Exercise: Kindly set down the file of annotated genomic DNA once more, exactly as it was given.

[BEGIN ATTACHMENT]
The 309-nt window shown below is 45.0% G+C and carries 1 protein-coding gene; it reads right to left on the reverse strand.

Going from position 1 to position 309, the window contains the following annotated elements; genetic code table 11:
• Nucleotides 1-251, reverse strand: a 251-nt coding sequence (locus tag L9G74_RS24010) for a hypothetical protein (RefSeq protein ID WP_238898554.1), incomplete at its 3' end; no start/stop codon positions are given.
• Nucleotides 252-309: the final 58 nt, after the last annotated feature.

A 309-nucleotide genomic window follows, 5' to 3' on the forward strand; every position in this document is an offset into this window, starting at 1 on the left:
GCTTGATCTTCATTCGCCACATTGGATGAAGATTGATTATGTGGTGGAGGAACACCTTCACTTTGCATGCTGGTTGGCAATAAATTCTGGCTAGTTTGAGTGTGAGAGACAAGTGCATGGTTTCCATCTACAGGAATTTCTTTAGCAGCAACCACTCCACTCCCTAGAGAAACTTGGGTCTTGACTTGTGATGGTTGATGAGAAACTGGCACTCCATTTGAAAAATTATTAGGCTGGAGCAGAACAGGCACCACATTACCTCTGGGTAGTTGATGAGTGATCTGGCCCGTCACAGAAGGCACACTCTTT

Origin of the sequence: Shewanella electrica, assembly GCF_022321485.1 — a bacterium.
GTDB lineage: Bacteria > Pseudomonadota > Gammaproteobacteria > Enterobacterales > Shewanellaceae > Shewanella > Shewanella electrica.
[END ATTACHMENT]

The 309-nt window shown below is 45.0% G+C and carries 1 protein-coding gene; it reads right to left on the reverse strand.

Going from position 1 to position 309, the window contains the following annotated elements; genetic code table 11:
• Nucleotides 1-251, reverse strand: a 251-nt coding sequence (locus tag L9G74_RS24010) for a hypothetical protein (RefSeq protein ID WP_238898554.1), incomplete at its 3' end; no start/stop codon positions are given.
• Nucleotides 252-309: the final 58 nt, after the last annotated feature.

A 309-nucleotide genomic window follows, 5' to 3' on the forward strand; every position in this document is an offset into this window, starting at 1 on the left:
GCTTGATCTTCATTCGCCACATTGGATGAAGATTGATTATGTGGTGGAGGAACACCTTCACTTTGCATGCTGGTTGGCAATAAATTCTGGCTAGTTTGAGTGTGAGAGACAAGTGCATGGTTTCCATCTACAGGAATTTCTTTAGCAGCAACCACTCCACTCCCTAGAGAAACTTGGGTCTTGACTTGTGATGGTTGATGAGAAACTGGCACTCCATTTGAAAAATTATTAGGCTGGAGCAGAACAGGCACCACATTACCTCTGGGTAGTTGATGAGTGATCTGGCCCGTCACAGAAGGCACACTCTTT

Origin of the sequence: Shewanella electrica, assembly GCF_022321485.1 — a bacterium.
GTDB lineage: Bacteria > Pseudomonadota > Gammaproteobacteria > Enterobacterales > Shewanellaceae > Shewanella > Shewanella electrica.